In the example of (5) in FIG. 13 and (E) in FIG. 14, the current mode of each MTC device 100 other than the human sensor is maintained while the human sensor transitions to the high priority mode, so that sending of an event report message from these MTC devices 100 is not suppressed. However, this method is useful in that, as a result of an event report message being sent from an MTC device 100, the sending mode of the MTC device 100 (e.g. human sensor) which ordinarily operates in the normal mode can be changed to the high priority mode. In other words, the MTC device 100 (human sensor) which ordinarily operates in the normal mode can promptly transition to the high priority mode according to need.

Embodiment 3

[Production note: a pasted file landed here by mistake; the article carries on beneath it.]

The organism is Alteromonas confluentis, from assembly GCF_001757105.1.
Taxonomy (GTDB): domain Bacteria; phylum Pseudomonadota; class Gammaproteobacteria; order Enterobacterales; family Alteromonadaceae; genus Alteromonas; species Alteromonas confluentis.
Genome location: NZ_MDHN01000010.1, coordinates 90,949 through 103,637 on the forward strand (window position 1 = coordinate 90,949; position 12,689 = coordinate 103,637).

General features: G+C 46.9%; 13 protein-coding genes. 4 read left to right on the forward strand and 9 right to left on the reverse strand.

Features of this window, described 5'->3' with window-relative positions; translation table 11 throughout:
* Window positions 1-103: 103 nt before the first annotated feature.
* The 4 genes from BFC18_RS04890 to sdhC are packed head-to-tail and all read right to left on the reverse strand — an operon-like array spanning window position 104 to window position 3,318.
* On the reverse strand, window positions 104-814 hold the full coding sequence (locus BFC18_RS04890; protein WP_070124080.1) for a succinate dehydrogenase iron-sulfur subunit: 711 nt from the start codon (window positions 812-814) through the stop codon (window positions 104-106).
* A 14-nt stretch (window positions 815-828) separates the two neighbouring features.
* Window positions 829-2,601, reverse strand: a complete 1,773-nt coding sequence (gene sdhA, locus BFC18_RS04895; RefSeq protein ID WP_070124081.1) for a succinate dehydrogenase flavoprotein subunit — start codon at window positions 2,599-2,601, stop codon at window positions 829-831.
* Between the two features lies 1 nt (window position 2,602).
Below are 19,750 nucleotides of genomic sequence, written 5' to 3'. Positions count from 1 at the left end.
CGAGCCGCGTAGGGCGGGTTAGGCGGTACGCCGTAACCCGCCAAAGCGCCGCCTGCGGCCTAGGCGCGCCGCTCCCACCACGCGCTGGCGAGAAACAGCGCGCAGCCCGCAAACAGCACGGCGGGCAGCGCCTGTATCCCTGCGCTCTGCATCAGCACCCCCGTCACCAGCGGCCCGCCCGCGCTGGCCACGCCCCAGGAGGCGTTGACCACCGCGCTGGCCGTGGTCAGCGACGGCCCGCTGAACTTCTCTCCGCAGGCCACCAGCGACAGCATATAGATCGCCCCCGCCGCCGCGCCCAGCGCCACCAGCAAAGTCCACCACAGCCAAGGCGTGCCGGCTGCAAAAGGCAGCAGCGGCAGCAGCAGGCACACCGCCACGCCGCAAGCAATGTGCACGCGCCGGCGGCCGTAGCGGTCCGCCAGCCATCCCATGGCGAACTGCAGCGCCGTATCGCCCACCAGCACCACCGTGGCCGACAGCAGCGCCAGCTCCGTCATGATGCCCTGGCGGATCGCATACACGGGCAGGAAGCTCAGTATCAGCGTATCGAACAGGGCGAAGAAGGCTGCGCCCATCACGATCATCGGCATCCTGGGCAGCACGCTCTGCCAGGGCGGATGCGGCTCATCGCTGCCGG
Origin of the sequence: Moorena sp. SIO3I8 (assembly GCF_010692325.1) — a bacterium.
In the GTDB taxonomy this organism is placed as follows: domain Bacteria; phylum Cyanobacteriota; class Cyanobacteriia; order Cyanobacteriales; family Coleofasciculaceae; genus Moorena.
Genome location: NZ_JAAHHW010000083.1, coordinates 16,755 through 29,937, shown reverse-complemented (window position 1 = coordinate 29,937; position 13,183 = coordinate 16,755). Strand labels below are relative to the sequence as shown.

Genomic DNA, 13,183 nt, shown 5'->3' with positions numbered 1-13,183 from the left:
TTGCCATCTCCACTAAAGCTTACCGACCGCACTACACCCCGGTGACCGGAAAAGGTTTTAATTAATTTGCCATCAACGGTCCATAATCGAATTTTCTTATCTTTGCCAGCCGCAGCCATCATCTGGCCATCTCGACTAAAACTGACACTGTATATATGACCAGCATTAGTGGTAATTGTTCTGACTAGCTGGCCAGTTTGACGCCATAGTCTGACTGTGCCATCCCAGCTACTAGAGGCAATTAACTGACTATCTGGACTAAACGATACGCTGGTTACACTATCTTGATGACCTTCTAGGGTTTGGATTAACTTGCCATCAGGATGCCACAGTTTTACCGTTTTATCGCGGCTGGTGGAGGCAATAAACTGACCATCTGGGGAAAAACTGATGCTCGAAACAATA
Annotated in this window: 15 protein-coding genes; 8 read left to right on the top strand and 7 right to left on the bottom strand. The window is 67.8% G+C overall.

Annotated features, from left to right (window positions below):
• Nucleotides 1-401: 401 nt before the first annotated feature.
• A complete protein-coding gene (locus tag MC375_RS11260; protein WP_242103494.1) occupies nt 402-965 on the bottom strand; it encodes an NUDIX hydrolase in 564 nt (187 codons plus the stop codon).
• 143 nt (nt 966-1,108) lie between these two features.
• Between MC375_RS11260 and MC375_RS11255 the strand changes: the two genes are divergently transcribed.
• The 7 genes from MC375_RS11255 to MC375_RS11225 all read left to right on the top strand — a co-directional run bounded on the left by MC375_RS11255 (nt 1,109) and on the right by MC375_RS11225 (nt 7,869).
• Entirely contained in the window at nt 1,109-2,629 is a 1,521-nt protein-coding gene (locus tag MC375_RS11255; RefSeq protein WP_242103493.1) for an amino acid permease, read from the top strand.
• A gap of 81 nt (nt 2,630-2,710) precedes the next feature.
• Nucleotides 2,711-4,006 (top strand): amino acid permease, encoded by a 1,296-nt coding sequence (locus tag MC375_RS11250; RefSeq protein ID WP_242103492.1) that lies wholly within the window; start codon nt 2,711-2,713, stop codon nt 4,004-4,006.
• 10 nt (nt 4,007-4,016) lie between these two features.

According to the solution method of each of the above embodiments, the event report message sent from the MTC device 100 and the reverse event report message sent from the MME 120 are both exchanged on the C-plane. However, there is also an instance where the U-plane is used for the event report message sent from the MTC device 100 and the C-plane is used for the reverse event report message by the network device (e.g. the MME 120, the MTC server 150, the PGW 140). For example, in the case where each message in the MTC service is set to be basically exchanged on the U plane based on the MTC service specifications, registration information, configuration information, or the like statically or dynamically set by the operator of the communication system, the MTC server 150, or the MTC user 160, the MTC device 100 that detects an event (e.g. smoke occurrence) sends the event report message to the PGW 140/MTC server 150 using the U-plane. Here, there is a possibility that, though the network device (e.g. the PGW 140/MTC server 150) wants to send the reverse event report message in response to the event report message using the U-plane based on the MTC service specifications, registration information, configuration information, or the like, the network device needs to send the reverse event report message via the MME 120 (such as when the MME 120 needs to update management information of the MTC device 100 using event information (e.g. device ID/device type ID) contained in the event report message). Embodiment 4 of the present invention corresponds to such a case.